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Baby Food Makers

Do these specialty appliances make cooking purees from scratch any easier than a blender?

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Published Jan. 30, 2019.

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What You Need To Know

While packaged baby purees continue to be popular, some parents opt to make homemade versions. It doesn't require much: just something to cook the food in, such as a steamer basket, microwave, or roasting pan, and a blender or food processor to puree the food. Many parents already have all the tools they need to cook for their babies, but a growing category of dedicated “baby food makers” promises a hands-off approach to preparing baby food from scratch.

These machines come in two styles: those that only puree food and those that both cook and puree food. We focused on the latter. We rounded up six of these small appliances, priced roughly $75.00 to $160.00, and used them to prepare recipes from our upcoming The Complete Baby and Toddler Cookbook for pureed peas, fresh mango, and sweet potatoes and apples. All the machines cook by steaming the food with water from a tank that you fill. As the water heats up, the steam is pumped into the cooking container. Once the food is soft, you either blend the food right in the steaming container or transfer the food to a second container for blending with the push of a button depending on the model. After we'd prepared our purees in the baby food makers, we compared the results to batches we'd either cooked on the stovetop in a steamer basket (peas) or roasted in the oven (sweet potatoes and apples) and then pureed in our favorite food processor or midpriced blender, depending on what the recipe called for.

The Advantage: Walk-Away Cooking

Baby food makers do offer one big advantage over traditional cooking methods: You can walk away without fear of burning the food. The machines stop cooking either when the timer goes off or when they run out of water, which is great for busy parents with roaming toddlers to watch over.

The Murky: Nutrition Claims

Many of these machines also claim that they allow you to better preserve nutrients that can be lost during cooking. In a traditional steamer basket, moisture from the food drips down into the cooking liquid. For our baby food recipes, we add some of that liquid—a mixture of food liquid and steaming water—to the solid food before blending because it's convenient and may contain a bit of flavor. However, the liquid collected in the baby food makers is more concentrated because it collects in a separate cup and doesn't mix with the steaming liquid. Before blending, this concentrated liquid can be added back in with the food in place of (or in addition to) water, formula, or breast milk. Manufacturers claim that this liquid is filled with nutrients that otherwise would be lost during cooking.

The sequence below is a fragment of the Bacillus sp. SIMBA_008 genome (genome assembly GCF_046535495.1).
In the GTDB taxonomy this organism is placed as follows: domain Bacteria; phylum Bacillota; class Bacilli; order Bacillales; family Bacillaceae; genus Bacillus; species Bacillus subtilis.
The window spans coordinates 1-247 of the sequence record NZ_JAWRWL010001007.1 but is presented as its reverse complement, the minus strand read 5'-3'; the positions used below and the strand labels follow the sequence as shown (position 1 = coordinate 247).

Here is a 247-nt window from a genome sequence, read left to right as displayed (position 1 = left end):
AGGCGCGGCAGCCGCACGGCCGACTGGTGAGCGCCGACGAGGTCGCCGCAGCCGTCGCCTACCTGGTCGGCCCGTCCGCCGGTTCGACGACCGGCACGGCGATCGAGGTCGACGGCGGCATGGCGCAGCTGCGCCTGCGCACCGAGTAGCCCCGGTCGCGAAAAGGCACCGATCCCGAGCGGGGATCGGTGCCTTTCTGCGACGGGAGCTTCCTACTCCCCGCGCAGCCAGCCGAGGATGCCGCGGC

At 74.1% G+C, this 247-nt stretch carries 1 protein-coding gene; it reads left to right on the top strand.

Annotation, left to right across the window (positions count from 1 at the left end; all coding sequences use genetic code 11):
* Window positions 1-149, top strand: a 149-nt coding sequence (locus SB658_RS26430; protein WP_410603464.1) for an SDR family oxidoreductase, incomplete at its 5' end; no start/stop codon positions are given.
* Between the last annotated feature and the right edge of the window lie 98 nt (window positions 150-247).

However, our science editor explained that this nutriti...

Everything We Tested

Good : 3 stars out of 3.Fair : 2 stars out of 3.Poor : 1 stars out of 3.
*All products reviewed by America’s Test Kitchen are independently chosen, researched, and reviewed by our editors. We buy products for testing at retail locations and do not accept unsolicited samples for testing. We list suggested sources for recommended products as a convenience to our readers but do not endorse specific retailers. When you choose to purchase our editorial recommendations from the links we provide, we may earn an affiliate commission. Prices are subject to change.
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